A Tale: Sidford’s Fall on Grand Teton Mountain — Langford, 1872

Sidford Hamp was just 17 in 1872 when his uncle William Blackmore, fulfilled his dreams by landing him a job on the second Hayden Expedition to Yellowstone Park. Lord Blackmore was wealthy and well connected so he was able to arrange for Sidford to dine with dignitaries in Washington D.C., meet the famous Sioux Chief Red Cloud, visit Niagara Falls, and travel across America on the new transcontinental railroad.

Perhaps Sidford’s biggest adventure occurred on July 29 when he accompanied Hayden’s second in command, Captain James Stevenson, and Yellowstone first superintendent, N.P. Langford, as they mounted an effort to climb the 13,775-foot Grand Teton Peak in Wyoming. Some say Langford’s and Stevenson surmounted a side peak, not pinnacle of Grand Teton, but it was a grand adventure in any case. Here’s Langford’s description of what happen to Sidford that day.


Very soon after we commenced the ascent, we found ourselves clambering around projecting ledges of perpendicular rocks, inserting our fingers into crevices so far beyond us that we reached them with difficulty, and poising our weight upon shelves not exceeding two inches in width, jutting from the precipitous walls of gorges from fifty to three hundred feet in depth. This toilsome process, which severely tested our nerves, was occasionally interrupted by large banks of snow, which had lodged upon some of the projections or in the concavities of the mountain side—in passing over the yielding surface of which we obtained tolerable foothold, unless, as was often the case, there was a groundwork of ice beneath.

When this occurred, we found the climbing difficult and hazardous. In many places, the water from the melting snow had trickled through it, and congealed the lower surface. This, melting in turn, had worn long openings between the ice and the mountainside, from two to four feet in width, down which we could look two hundred feet or more. Great care was necessary to avoid slipping into these crevices. An occasional spur of rock or ice, connecting the ice-wall with the mountain, was all that held these patches of snow in their places. In Europe, they would have been called glaciers.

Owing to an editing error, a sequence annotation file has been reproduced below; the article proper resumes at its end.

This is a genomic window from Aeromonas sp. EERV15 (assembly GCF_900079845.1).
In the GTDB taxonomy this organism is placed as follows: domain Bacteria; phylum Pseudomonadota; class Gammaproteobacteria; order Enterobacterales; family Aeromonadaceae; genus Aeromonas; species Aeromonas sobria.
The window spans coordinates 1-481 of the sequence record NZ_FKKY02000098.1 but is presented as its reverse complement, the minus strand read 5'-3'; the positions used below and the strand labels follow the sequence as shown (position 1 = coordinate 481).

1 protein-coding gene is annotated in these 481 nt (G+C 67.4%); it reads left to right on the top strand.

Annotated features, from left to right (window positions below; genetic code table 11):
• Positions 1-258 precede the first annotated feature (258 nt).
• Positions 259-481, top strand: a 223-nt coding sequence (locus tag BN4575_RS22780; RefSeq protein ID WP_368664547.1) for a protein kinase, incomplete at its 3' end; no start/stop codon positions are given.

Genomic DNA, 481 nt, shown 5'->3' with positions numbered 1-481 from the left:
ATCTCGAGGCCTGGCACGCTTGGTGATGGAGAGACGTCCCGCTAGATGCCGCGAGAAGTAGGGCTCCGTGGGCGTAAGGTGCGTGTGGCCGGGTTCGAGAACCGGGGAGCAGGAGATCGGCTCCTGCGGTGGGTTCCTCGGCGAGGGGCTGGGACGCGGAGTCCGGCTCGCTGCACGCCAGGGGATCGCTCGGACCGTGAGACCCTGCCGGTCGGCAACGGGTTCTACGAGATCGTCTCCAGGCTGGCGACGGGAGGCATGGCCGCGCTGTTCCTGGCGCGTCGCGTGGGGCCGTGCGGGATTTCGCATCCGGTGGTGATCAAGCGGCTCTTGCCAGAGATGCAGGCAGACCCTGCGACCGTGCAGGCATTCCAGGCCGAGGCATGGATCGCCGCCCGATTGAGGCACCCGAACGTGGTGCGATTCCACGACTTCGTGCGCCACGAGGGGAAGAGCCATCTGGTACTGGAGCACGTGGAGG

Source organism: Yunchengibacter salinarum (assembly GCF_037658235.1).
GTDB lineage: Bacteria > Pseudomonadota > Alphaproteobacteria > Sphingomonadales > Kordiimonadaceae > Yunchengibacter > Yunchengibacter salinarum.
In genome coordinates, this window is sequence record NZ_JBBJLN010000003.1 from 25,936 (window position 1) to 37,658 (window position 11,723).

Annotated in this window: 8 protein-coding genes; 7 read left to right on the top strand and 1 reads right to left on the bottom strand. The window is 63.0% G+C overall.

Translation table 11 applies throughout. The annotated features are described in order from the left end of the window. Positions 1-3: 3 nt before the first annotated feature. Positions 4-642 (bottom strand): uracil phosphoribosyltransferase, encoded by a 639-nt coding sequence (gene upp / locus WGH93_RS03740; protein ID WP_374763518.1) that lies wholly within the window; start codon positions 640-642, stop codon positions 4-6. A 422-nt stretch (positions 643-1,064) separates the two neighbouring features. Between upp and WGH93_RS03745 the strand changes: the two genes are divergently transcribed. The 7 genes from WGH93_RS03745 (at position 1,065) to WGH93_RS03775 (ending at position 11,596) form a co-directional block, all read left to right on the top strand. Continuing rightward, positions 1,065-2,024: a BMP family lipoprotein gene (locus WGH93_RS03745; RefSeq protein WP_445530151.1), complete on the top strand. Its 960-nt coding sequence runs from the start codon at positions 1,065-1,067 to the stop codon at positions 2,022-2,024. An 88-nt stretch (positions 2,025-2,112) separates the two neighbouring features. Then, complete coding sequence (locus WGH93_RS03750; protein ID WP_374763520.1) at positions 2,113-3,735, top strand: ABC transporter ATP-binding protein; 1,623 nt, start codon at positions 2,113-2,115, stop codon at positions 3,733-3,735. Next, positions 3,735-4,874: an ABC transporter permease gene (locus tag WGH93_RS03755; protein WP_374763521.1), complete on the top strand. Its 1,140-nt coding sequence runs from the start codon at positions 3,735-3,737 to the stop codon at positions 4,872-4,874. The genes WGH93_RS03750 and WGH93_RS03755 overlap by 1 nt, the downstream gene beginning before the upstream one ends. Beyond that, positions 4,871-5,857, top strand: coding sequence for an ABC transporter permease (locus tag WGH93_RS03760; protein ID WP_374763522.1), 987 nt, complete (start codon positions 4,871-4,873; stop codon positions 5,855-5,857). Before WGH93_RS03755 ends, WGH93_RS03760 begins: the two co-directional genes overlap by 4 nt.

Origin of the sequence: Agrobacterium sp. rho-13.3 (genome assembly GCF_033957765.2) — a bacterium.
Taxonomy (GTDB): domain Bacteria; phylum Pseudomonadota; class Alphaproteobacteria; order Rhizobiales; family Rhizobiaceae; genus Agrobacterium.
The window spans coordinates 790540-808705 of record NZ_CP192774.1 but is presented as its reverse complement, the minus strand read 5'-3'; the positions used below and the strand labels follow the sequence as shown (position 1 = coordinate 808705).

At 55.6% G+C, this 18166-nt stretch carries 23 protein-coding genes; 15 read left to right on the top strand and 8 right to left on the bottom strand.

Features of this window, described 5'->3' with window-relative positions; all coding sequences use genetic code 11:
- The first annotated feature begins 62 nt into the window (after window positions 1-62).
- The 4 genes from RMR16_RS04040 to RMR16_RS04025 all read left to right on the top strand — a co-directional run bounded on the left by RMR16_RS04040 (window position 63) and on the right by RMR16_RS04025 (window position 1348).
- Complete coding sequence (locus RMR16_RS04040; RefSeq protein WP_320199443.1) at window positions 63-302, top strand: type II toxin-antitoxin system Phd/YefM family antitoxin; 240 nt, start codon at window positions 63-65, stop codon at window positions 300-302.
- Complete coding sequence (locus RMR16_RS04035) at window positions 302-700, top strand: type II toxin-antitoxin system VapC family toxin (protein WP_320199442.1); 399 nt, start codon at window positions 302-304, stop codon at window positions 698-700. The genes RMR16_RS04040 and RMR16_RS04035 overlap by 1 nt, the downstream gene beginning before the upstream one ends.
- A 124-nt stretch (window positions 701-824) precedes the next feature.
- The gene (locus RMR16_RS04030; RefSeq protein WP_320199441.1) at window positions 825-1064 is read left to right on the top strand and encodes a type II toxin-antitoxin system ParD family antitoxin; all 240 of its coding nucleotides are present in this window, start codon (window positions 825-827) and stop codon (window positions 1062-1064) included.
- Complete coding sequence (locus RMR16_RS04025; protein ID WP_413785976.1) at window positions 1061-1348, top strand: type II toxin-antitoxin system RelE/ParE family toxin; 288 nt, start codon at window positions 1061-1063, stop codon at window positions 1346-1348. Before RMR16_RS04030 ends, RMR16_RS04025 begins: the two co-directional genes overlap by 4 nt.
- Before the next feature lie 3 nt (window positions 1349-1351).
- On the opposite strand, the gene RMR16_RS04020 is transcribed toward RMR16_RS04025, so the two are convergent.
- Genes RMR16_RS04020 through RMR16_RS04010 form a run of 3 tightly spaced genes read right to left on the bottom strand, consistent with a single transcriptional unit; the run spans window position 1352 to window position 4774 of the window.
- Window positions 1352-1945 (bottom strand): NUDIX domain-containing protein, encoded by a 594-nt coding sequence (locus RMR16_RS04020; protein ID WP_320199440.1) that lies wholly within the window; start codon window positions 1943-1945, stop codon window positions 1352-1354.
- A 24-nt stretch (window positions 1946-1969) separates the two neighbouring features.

Distrustful as we all were of their permanency, we were taught, before our toil was ended, to wish there had been more of them. As a general thing, they were more easily surmounted than the bare rock precipices, though on one occasion they came near proving fatal to one of our party.

Mr. Hamp, fresh from his home in England, knew little of the properties of snow and ice, and at one of the critical points in our ascent, trusting too much to their support, slipped and fell. For a moment, his destruction seemed inevitable, but with admirable dexterity, he threw himself astride the icy ridge projecting from the mountain.

Impelled by this movement, with one leg dangling in the crevice next the mountain side, and the other sweeping the snow outside the glacier, he slid with fearful rapidity, at an angle of forty-five degrees, for the distance of fifty feet, falling headlong into a huge pile of soft snow, which prevented his descent of a thousand feet or more down the precipitous side of the mountain.

I saw him fall, and supposed he would be dashed to pieces. A moment afterwards, he crawled from the friendly snow heap and rejoined us unharmed, and we all united in a round of laughter, as thankful as it was hearty.


— Excerpt from N. P. Langford, “The Ascent of Mount Hayden,” Scribners Monthly (June 1873) 6(3):129-157.

— Illustration from the the Scribner’s article.

— You also might enjoy:

— To see more stories by this author, click on “Langford” under the “Categories” button to the left.

— You can read a  condensed version of N. P. Langford’s book, The Discovery of Yellowstone Park, in my book. Adventures in Yellowstone.

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